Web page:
Image of Kropotkin graffiti on a wall with the text "mutual aid"

In just a few short, weeks we have seen drastic and intense changes in how our society operates. While tens of thousands have been hospitalised, the very elements of our society have been placed under enormous strain. There have been a number of organised responses that have been particularly notable. These are the best and the worst of them.

The best responses:

Mutual aid groups

Even before the country went into widespread lockdown, a variety of self-organised mutual aid groups were emerging. Some are organised around pre-existing community institutions, others set up spontaneously. Like all groups that emerge quickly, many have had to navigate tricky safeguarding issues. However, in an age of alienation from those around us it is heartening to see such an outpouring of concern and solidarity for our communities.

Securing workers’ rights

As various bits of the economy shut down, millions of people are either losing their jobs, being laid off without pay, or else working without sick pay. The scale of health emergency and concerted lobbying by trade unions, politicians and civil society have resulted in even a conservative government stepping into guarantee wages. Steps currently taken are still inadequate with those caught in the informal sector, or gig economy particularly exposed. The fight is continuing with Open Democracy’s petition to rebuild our shattered safety net receiving over 11,000 signatures.

Universal rights

Alongside this, we’ve seen a sudden outpouring of universalism in public policy. The controversial idea that everyone should have access to basic economic rights like food and shelter has suddenly entered the mainstream. The Green Party call for a basic income suddenly is being echoed by a former US Republican Presidential candidate. The government has temporarily suspended evictions and mortgage payments (though tellingly not rent). Despite declaring it an impossibility, the government committed to ending homelessness. The government is even making some moves to temporally discourage council eviction of Travellers.

Keeping organising while following health advice

Many charities and communities have effectively shut down in the face of social distancing. However, others have found imaginative solutions to keep organising, campaigning and meeting. This can be seen with places of worship that hold online services for the first time, to groups such as the London Renters Union who are phone banking their members. It is vital these groups keep active and keep reaching members across the digital divide.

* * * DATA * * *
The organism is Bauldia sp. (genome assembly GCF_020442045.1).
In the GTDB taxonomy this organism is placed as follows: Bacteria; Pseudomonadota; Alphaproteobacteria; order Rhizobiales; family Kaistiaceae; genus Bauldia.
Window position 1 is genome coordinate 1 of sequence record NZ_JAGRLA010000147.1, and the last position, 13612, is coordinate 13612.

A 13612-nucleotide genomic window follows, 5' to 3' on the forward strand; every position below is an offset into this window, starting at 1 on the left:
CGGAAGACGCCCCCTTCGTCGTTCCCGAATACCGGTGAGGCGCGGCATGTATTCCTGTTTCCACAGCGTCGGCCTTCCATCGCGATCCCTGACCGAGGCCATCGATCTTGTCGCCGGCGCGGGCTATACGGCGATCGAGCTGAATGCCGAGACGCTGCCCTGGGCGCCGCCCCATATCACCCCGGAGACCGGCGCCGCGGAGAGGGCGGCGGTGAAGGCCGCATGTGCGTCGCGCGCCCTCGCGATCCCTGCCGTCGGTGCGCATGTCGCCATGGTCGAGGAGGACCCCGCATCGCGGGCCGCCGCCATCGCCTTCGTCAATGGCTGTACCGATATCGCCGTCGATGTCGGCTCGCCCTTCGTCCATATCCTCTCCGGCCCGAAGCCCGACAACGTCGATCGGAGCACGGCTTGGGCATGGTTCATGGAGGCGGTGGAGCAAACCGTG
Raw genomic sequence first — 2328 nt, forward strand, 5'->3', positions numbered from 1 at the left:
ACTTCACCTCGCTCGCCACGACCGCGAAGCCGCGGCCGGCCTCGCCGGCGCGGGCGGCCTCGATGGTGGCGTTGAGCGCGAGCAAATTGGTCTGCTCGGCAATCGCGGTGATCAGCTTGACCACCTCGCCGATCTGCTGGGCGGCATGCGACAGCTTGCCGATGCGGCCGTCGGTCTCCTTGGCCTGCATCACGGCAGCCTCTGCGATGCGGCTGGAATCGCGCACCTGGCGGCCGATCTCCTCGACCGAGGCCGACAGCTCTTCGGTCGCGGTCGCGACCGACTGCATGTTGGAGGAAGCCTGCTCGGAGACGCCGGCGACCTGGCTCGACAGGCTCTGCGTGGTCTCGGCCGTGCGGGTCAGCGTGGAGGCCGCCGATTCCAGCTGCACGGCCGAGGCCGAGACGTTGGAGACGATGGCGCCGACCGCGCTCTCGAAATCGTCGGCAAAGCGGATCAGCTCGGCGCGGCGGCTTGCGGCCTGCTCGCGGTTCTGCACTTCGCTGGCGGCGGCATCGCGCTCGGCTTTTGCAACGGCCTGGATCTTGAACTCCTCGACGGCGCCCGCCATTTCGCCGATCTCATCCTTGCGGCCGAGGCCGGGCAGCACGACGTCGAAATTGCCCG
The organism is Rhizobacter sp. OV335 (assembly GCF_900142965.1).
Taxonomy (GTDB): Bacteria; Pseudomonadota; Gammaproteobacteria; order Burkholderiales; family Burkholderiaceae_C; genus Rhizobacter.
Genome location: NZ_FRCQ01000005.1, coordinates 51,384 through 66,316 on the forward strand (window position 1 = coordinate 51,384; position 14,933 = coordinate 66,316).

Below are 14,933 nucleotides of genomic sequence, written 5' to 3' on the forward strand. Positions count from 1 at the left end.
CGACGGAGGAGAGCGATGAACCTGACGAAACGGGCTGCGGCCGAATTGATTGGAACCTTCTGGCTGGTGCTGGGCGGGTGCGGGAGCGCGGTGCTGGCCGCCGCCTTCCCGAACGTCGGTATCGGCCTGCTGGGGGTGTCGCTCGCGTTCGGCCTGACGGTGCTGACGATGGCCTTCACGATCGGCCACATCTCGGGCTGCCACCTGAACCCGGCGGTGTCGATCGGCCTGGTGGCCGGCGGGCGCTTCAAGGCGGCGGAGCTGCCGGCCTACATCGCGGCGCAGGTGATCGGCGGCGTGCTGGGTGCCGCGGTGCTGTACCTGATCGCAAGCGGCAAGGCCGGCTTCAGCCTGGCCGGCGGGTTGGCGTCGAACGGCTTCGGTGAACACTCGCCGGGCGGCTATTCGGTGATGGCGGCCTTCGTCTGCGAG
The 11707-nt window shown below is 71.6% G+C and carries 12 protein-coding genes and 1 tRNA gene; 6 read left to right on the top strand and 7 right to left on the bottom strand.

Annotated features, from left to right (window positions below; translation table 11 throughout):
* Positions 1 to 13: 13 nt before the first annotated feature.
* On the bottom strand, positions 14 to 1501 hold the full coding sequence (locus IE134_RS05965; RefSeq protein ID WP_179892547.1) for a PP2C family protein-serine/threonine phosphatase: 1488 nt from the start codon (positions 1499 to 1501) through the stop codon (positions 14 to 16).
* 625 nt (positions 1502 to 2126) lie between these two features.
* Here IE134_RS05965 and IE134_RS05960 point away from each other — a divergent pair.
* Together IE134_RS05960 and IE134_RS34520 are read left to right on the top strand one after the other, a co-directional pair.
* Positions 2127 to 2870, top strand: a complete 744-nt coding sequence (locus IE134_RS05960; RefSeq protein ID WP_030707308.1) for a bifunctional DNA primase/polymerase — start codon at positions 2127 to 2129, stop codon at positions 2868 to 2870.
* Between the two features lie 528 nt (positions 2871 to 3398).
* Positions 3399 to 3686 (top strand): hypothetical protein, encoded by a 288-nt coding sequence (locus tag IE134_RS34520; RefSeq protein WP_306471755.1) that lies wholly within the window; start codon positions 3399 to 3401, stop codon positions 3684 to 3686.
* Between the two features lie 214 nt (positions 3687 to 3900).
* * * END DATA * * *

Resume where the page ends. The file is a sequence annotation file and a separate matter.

A just stimulus and government response

Our economic institutions are crumbling. To save them, government stimulus is inevitable. How this stimulus is constructed will determine the structure of our society. Groups as diverse as NGOs, the normally conservative International Energy Agency and the Green Party are calling for a stimulus that tackles some of the entrenched flaws in our economy.

Key workers and front line volunteers

Keeping people alive is one of the most important duties in society. This crisis has highlighted the work of the people who work hard to do that, their lives disproving the idea that we don’t care about others around us.

The worst responses (or everything Trump, Bibi and Orban have done)

Excuse for racism

Despite the widespread involvement of our common humanity and the widespread call to end migrant detention which has had some success, from the earliest days of the epidemic there have been those who have wanted to use  this crisis to stoke racist sentiment.

Disaster capitalism

In a disaster, the ruling elites will use crisis to implement measures that would normally be resisted. This crisis has seen suspension of civil liberties, attempts to privatise bits of the NHS and a worldwide rollback of environmental protections.  Often at the same time the same people have used the time to attack those opposing these measures as politicising the crisis. As Adam Ramsay has detailed, this is nonsense.

Celebrating the virus, or accepting millions of deaths

In an odd – or perhaps apt – coalescence of the hard right and deep green environmentalists, some have been making the case that coronavirus is to be celebrate. There are those who have been celebrating the effect of the virus due to some perception of environmental benefits. Others – notably in the US Republican Party – have been suggesting that people should be willing to die to protect the stock market.

Clearly these people are taking the tradition of capitalist dystopian novels as guidebooks rather than warnings. This crisis is set to kill hundreds of thousands of people, and is causing misery to millions. Celebrating it is nearly sociopathic.

It also stands in contrast to the response by the vast majority of society that illustrates that when the chips are down we do, in fact, care an awful lot about those around us.

Image credit: Eric Fidler – Creative Commons